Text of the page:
In April of 1989, The New York Times ran a multi-page profile of a young director about to make his first tentpole production in Hollywood. In the interview, Tim Burton – the young director tasked with adapting Batman for a generation raised more on Frank Miller than Adam West – discussed his previous films and the media that influenced his career. It’s a very wide-ranging interview, with Burton touching on his lonely childhood and his undying love of Vincent Price films. In fact, the only thing that Burton doesn’t discuss in terms of his adolescence is Batman himself. The article does make a link between Burton and the Batman franchise, but only in the second hand. At one point, producer Jon Peters is quoted as saying that Burton “had a passion for ‘Batman’ and a desire to do something completely different with it.”
Of course, Burton wasn’t the first to tackle a beloved property without viewing it as the culmination of a life’s work. A decade earlier, director Richard Donner described the process of making Superman to the Los Angeles Times as “the hardest thing I’ve ever done,” placing Superman in the abstract – not the personal – as an important character in American history. “The British have their Shakespeare. We have our Superman. So it’s got to be good.” Donner discussed the most recognizable comic book character of all time without any mention of childhood comic book collections or serials. He may have – and, indeed, in most interviews, does – feel strongly about the character that they created for the screen, but there is no need for him to frame it as a personal relationship.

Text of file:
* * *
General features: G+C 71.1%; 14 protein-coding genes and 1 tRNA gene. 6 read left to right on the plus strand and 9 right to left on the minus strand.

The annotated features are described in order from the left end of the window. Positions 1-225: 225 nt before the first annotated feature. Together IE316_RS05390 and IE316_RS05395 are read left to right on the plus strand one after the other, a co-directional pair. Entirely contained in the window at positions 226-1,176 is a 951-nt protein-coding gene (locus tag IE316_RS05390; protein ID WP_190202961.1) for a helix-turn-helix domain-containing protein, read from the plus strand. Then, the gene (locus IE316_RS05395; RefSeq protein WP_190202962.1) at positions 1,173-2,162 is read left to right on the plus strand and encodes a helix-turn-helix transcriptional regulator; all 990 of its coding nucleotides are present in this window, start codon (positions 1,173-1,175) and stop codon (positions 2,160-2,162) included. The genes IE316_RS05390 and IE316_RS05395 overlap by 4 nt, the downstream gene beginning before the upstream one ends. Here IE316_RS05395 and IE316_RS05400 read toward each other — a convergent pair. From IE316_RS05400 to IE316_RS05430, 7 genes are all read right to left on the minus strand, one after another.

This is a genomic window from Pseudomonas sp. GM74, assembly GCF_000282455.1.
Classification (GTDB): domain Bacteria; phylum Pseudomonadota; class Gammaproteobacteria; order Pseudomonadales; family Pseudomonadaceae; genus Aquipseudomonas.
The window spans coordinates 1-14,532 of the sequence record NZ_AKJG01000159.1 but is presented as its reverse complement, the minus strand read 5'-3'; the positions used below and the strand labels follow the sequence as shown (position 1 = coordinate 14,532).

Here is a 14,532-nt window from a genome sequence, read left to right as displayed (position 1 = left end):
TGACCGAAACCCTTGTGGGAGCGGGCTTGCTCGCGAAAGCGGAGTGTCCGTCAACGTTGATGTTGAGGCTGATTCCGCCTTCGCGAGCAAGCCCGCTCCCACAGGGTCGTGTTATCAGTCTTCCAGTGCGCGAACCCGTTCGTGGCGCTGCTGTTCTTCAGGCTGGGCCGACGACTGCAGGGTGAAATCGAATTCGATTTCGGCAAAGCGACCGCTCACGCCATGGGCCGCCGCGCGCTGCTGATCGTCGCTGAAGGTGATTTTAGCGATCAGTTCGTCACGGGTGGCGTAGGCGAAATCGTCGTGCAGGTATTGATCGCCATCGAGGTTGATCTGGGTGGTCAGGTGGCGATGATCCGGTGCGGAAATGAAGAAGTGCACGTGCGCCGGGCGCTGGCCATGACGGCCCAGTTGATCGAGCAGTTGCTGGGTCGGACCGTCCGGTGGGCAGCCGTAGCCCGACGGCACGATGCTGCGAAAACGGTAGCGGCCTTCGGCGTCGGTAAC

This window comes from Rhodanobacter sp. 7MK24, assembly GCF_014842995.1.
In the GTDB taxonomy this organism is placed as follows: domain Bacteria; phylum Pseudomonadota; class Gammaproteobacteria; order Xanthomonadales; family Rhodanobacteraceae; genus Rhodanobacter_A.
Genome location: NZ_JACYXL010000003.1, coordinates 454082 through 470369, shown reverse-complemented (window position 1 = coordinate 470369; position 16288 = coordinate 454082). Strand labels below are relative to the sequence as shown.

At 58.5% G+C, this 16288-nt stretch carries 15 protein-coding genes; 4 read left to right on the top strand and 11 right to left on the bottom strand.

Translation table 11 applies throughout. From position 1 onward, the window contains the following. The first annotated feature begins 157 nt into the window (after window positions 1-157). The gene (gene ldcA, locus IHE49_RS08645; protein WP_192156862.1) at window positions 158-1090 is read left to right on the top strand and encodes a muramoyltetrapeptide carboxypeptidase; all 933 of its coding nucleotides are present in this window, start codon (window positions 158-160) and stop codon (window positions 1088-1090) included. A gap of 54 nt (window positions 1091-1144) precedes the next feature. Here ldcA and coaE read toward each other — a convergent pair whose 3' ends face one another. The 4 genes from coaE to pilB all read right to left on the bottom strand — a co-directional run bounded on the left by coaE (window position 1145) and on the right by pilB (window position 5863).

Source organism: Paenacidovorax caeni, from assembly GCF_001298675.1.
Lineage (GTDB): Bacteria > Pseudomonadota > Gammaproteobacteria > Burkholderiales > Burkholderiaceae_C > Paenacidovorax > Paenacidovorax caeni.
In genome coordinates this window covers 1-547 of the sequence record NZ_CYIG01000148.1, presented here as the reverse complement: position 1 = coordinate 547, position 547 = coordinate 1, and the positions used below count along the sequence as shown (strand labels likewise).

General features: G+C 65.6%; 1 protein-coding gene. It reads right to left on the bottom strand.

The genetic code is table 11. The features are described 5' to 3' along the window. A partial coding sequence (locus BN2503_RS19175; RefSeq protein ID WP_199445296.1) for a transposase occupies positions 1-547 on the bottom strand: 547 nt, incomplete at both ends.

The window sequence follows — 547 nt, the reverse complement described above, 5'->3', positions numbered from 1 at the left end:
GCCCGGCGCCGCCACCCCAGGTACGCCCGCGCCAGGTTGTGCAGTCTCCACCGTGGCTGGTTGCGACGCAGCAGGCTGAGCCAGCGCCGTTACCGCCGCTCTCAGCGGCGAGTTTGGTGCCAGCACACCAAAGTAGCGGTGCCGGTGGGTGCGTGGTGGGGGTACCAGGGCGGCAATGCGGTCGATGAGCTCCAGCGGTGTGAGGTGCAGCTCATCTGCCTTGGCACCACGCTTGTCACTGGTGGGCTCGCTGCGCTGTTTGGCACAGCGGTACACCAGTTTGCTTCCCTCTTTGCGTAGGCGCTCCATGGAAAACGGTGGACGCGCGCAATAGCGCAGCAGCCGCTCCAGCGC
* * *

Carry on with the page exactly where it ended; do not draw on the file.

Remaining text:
Skip ahead a few decades, though, and the conversation has changed. Gone is the suggestion that Tim Burton could bend the Batman universe to fit with his own personal aesthetic; now we view fandom as a prerequisite to the role of franchise architect. Nowhere is this more noticeable than with the Star Wars franchise. Today Wired magazine released an interview with Star Wars: The Force Awakens director J.J. Abrams discussing his vision for the franchise and his own experiences with George Lucas’s films. By its second paragraph, the Wired interview tells us (in no uncertain terms) that the director “loves those movies as much as you or any of your laser-brained friends.” The entire interview is peppered with references to Abrams’s fandom; from the interviewer referring to Abrams as a Star Wars “superfan” to Abrams admitting that he himself would devour all Star Wars marketing material if the situation were reversed.